The Army is experimenting with performances of Greek tragedy to try to get soldiers to open up about the psychological wounds of war.

More than 120 serving paratroopers and veterans this week became the first to see if 2,500-year-old plays could help them come to terms with what they had seen on 21st century battlefields.

A performance for members of 2nd Bn The Parachute Regiment saw actors use sections of fifth century BC plays by Sophocles to try to get soldiers to talk about issues such as post traumatic stress disorder (PTSD).

Fiona MacDonald, of military charity Glen Art, said showing the production to serving troops was an attempt to get them to open up about any mental health problems early.

She said: “We are a military charity where most of the people we support have PTSD and many have suffered for a long time. To be able to bring something which can help people come forward and talk if they are having problems, and maybe before they have got too bad, is a great privilege.”

“In America, Bryan has had people come up saying ‘You have saved my son’s life, or saved my life’”

She went on: “When you have people who have been in combat, they recognise these words that were written so long ago and recognise that if you have had those experiences, you are not alone.

“That is such a big thing. Nearly all the veterans I meet with PTSD say that they feel alone.”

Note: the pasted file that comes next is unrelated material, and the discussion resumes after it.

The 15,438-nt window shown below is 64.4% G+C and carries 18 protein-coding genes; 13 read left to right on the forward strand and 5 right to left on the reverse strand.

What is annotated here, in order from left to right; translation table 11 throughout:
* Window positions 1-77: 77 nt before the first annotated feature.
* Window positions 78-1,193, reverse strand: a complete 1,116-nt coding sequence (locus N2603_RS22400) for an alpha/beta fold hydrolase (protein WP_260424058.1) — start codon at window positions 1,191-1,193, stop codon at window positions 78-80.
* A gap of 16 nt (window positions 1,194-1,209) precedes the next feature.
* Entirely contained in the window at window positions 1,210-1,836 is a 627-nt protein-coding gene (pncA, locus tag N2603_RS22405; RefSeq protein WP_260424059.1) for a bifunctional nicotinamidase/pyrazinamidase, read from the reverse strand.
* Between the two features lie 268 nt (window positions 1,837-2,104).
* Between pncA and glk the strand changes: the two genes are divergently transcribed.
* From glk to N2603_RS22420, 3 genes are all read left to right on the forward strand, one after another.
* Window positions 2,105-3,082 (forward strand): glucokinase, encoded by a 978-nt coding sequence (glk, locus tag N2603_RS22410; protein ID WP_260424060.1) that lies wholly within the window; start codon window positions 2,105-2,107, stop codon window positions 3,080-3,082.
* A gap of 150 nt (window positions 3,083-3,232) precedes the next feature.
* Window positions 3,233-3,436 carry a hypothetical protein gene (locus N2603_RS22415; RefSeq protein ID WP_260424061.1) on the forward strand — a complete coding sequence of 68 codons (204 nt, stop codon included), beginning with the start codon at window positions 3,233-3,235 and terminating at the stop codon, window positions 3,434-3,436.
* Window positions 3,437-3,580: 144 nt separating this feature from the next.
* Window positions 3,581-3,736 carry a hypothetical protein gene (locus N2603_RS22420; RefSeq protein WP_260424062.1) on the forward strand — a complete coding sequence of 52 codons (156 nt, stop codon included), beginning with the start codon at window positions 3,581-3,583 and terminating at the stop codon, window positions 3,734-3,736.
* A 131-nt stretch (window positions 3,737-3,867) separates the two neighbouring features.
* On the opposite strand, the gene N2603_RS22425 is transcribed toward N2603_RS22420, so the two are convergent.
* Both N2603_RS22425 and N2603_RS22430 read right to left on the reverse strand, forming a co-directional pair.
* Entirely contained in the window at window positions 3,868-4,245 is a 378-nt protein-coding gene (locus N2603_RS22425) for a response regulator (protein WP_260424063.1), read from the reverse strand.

The production by theatre company Theatre of War has been performed hundreds of times for members of the US forces.

But a UK military charity now wants to bring the performance to British troops and is seeking funding to take the production to other regiments.

The performances include a reading from Sophocles’ plays Ajax where the Greek warrior goes mad and kills himself and a reading from Philoctetes touching on the military’s duty to care for troops.

Bryan Doerries, the director, said the very age of the plays by Sophocles, an Athenian general, helped troops realise they were not alone in dealing with problems like PTSD.

He said: “Because they are so old, they are not threatening to audiences. When a military audience sees one of those ancient plays they don’t feel like we are accusing them of anything.

“We are asking them to reflect and ask what they can recognise in this.

“When service members and soldiers of today see their own experiences reflected in an ancient story, it brings immense relief.

“People discover that they are not alone and most critically not alone across time.”